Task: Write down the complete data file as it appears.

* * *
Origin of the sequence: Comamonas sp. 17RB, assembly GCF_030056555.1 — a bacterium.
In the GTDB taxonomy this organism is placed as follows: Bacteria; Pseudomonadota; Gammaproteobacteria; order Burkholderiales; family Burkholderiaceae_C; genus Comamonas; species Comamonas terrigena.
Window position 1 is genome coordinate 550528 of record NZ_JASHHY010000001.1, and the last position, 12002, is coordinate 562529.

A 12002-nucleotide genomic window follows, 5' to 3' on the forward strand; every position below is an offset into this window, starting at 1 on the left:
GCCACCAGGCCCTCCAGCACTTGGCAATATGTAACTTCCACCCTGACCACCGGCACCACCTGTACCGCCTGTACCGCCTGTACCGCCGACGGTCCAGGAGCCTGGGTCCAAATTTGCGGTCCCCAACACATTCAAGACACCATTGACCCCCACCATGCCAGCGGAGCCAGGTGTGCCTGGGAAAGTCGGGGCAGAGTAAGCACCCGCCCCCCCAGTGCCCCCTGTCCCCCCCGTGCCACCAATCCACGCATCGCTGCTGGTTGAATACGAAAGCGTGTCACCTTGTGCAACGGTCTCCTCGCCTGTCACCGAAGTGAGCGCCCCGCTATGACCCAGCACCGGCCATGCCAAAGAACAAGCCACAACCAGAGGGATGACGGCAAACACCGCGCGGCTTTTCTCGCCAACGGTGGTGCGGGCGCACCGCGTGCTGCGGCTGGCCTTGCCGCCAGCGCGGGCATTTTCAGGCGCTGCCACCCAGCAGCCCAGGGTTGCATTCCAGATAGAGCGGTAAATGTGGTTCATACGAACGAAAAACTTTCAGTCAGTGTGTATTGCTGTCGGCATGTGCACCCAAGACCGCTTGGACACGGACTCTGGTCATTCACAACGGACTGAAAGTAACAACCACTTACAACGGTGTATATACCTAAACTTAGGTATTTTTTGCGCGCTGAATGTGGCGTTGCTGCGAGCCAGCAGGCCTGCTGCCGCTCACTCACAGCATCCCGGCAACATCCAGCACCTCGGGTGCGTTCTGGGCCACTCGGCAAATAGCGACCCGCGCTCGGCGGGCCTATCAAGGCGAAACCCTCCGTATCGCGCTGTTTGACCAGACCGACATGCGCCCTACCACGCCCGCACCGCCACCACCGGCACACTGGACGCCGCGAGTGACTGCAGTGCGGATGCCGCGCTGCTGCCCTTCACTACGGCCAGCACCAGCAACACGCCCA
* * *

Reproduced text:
Origin of the sequence: Comamonas sp. 17RB, assembly GCF_030056555.1 — a bacterium.
In the GTDB taxonomy this organism is placed as follows: Bacteria; Pseudomonadota; Gammaproteobacteria; order Burkholderiales; family Burkholderiaceae_C; genus Comamonas; species Comamonas terrigena.
Window position 1 is genome coordinate 550528 of record NZ_JASHHY010000001.1, and the last position, 12002, is coordinate 562529.

A 12002-nucleotide genomic window follows, 5' to 3' on the forward strand; every position below is an offset into this window, starting at 1 on the left:
GCCACCAGGCCCTCCAGCACTTGGCAATATGTAACTTCCACCCTGACCACCGGCACCACCTGTACCGCCTGTACCGCCTGTACCGCCGACGGTCCAGGAGCCTGGGTCCAAATTTGCGGTCCCCAACACATTCAAGACACCATTGACCCCCACCATGCCAGCGGAGCCAGGTGTGCCTGGGAAAGTCGGGGCAGAGTAAGCACCCGCCCCCCCAGTGCCCCCTGTCCCCCCCGTGCCACCAATCCACGCATCGCTGCTGGTTGAATACGAAAGCGTGTCACCTTGTGCAACGGTCTCCTCGCCTGTCACCGAAGTGAGCGCCCCGCTATGACCCAGCACCGGCCATGCCAAAGAACAAGCCACAACCAGAGGGATGACGGCAAACACCGCGCGGCTTTTCTCGCCAACGGTGGTGCGGGCGCACCGCGTGCTGCGGCTGGCCTTGCCGCCAGCGCGGGCATTTTCAGGCGCTGCCACCCAGCAGCCCAGGGTTGCATTCCAGATAGAGCGGTAAATGTGGTTCATACGAACGAAAAACTTTCAGTCAGTGTGTATTGCTGTCGGCATGTGCACCCAAGACCGCTTGGACACGGACTCTGGTCATTCACAACGGACTGAAAGTAACAACCACTTACAACGGTGTATATACCTAAACTTAGGTATTTTTTGCGCGCTGAATGTGGCGTTGCTGCGAGCCAGCAGGCCTGCTGCCGCTCACTCACAGCATCCCGGCAACATCCAGCACCTCGGGTGCGTTCTGGGCCACTCGGCAAATAGCGACCCGCGCTCGGCGGGCCTATCAAGGCGAAACCCTCCGTATCGCGCTGTTTGACCAGACCGACATGCGCCCTACCACGCCCGCACCGCCACCACCGGCACACTGGACGCCGCGAGTGACTGCAGTGCGGATGCCGCGCTGCTGCCCTTCACTACGGCCAGCACCAGCAACACGCCCA